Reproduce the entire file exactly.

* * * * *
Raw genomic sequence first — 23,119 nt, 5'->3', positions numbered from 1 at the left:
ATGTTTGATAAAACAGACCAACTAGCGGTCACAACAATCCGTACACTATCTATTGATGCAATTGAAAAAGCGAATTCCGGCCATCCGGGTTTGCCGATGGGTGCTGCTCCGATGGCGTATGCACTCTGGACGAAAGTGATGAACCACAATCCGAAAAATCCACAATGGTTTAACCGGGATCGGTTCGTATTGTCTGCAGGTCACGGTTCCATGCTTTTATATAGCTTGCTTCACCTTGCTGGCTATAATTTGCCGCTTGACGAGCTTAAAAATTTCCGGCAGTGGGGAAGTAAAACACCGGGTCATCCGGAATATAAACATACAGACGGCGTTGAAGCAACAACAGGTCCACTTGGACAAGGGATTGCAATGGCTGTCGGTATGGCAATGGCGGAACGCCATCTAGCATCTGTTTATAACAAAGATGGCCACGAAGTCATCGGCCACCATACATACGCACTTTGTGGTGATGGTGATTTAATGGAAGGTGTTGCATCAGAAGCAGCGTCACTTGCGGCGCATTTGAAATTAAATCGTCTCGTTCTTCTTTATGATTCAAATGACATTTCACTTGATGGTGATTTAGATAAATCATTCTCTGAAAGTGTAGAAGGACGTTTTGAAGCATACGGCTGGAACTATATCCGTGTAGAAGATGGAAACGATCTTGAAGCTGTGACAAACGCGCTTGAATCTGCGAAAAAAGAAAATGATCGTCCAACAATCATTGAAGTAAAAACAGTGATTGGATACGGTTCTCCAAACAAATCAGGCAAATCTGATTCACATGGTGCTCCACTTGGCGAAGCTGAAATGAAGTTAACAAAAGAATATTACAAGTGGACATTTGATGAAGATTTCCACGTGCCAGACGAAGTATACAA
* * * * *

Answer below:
Raw genomic sequence first — 23,119 nt, 5'->3', positions numbered from 1 at the left:
ATGTTTGATAAAACAGACCAACTAGCGGTCACAACAATCCGTACACTATCTATTGATGCAATTGAAAAAGCGAATTCCGGCCATCCGGGTTTGCCGATGGGTGCTGCTCCGATGGCGTATGCACTCTGGACGAAAGTGATGAACCACAATCCGAAAAATCCACAATGGTTTAACCGGGATCGGTTCGTATTGTCTGCAGGTCACGGTTCCATGCTTTTATATAGCTTGCTTCACCTTGCTGGCTATAATTTGCCGCTTGACGAGCTTAAAAATTTCCGGCAGTGGGGAAGTAAAACACCGGGTCATCCGGAATATAAACATACAGACGGCGTTGAAGCAACAACAGGTCCACTTGGACAAGGGATTGCAATGGCTGTCGGTATGGCAATGGCGGAACGCCATCTAGCATCTGTTTATAACAAAGATGGCCACGAAGTCATCGGCCACCATACATACGCACTTTGTGGTGATGGTGATTTAATGGAAGGTGTTGCATCAGAAGCAGCGTCACTTGCGGCGCATTTGAAATTAAATCGTCTCGTTCTTCTTTATGATTCAAATGACATTTCACTTGATGGTGATTTAGATAAATCATTCTCTGAAAGTGTAGAAGGACGTTTTGAAGCATACGGCTGGAACTATATCCGTGTAGAAGATGGAAACGATCTTGAAGCTGTGACAAACGCGCTTGAATCTGCGAAAAAAGAAAATGATCGTCCAACAATCATTGAAGTAAAAACAGTGATTGGATACGGTTCTCCAAACAAATCAGGCAAATCTGATTCACATGGTGCTCCACTTGGCGAAGCTGAAATGAAGTTAACAAAAGAATATTACAAGTGGACATTTGATGAAGATTTCCACGTGCCAGACGAAGTATACAA